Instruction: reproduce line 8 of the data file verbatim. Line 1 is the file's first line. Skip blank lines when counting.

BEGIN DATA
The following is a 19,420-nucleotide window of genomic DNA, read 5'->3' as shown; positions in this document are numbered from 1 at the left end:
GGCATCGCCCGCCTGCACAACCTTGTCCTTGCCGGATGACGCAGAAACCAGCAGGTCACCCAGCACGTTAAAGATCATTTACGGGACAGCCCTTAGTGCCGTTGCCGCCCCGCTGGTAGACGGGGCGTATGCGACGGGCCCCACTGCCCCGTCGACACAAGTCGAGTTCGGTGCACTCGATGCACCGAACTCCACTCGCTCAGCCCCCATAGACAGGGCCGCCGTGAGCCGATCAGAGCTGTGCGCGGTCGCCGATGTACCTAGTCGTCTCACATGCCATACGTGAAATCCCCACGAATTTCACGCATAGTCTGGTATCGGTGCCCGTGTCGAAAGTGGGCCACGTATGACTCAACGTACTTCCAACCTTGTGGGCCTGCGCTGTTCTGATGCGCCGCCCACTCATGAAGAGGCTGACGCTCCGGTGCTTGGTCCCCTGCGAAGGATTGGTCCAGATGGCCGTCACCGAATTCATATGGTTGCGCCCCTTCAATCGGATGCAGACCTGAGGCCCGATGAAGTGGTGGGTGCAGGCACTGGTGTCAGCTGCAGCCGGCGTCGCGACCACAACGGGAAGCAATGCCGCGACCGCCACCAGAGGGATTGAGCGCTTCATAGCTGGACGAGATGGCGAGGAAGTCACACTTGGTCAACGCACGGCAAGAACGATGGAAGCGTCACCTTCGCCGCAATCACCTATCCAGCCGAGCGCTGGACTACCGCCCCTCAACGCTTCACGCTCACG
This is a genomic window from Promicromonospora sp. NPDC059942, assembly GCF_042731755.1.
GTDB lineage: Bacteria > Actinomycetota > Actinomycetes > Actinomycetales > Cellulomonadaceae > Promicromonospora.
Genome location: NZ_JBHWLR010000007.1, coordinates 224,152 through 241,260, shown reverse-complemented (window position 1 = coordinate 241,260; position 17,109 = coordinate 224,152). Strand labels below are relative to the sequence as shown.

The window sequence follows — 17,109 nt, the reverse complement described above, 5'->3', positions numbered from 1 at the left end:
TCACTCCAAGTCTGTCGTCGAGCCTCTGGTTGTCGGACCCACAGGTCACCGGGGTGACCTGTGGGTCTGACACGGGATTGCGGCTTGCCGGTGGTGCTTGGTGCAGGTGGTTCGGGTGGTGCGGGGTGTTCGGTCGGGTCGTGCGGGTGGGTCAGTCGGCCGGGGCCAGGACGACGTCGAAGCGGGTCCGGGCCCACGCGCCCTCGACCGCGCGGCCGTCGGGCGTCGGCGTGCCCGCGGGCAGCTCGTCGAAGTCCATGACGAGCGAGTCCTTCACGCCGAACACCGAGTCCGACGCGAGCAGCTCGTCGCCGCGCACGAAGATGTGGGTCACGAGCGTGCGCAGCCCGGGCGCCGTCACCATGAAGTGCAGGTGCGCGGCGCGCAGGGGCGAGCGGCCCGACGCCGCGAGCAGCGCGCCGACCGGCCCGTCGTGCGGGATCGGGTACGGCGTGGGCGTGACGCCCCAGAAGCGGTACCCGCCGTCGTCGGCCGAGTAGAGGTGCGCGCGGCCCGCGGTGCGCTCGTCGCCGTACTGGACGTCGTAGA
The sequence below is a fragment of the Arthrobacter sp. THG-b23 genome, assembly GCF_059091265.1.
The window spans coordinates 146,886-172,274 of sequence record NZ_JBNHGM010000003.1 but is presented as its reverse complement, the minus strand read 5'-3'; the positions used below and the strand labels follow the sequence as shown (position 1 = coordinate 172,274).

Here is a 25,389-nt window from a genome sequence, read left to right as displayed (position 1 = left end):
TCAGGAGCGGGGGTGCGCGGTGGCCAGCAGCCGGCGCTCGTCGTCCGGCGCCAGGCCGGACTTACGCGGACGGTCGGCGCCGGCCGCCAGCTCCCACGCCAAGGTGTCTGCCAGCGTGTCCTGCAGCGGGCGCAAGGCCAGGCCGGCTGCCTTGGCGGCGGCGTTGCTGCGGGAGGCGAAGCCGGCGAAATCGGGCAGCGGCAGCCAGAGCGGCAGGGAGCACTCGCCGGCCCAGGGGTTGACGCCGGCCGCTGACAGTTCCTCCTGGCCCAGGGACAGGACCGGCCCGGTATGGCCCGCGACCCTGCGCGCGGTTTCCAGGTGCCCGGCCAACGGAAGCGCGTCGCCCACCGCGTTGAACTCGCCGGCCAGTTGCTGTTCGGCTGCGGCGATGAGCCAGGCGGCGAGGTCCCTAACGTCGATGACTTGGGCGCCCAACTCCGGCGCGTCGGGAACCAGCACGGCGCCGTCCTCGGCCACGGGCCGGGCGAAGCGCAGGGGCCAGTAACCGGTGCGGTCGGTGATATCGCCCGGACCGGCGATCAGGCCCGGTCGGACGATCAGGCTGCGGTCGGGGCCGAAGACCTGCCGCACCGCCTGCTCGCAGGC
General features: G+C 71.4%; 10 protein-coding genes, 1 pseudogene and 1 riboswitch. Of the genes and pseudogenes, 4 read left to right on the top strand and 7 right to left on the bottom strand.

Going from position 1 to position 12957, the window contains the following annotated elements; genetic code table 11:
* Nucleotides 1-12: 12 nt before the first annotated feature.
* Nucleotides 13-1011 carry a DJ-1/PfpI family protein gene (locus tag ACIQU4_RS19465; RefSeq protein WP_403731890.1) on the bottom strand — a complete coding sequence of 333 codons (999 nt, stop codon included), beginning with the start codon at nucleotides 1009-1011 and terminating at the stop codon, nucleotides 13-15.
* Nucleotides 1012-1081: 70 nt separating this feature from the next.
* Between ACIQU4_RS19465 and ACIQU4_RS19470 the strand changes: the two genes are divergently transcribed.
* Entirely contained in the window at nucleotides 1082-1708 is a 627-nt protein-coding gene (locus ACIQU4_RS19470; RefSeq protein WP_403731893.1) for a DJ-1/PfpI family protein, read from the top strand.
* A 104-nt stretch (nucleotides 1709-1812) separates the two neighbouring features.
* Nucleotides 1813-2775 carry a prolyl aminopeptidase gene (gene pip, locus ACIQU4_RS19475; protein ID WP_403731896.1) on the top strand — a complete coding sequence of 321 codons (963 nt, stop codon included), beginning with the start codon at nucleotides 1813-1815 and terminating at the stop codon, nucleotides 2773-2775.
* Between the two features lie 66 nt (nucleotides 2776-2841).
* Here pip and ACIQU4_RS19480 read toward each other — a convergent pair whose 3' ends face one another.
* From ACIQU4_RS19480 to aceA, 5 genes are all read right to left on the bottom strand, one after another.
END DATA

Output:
The sequence below is a fragment of the Arthrobacter sp. THG-b23 genome, assembly GCF_059091265.1.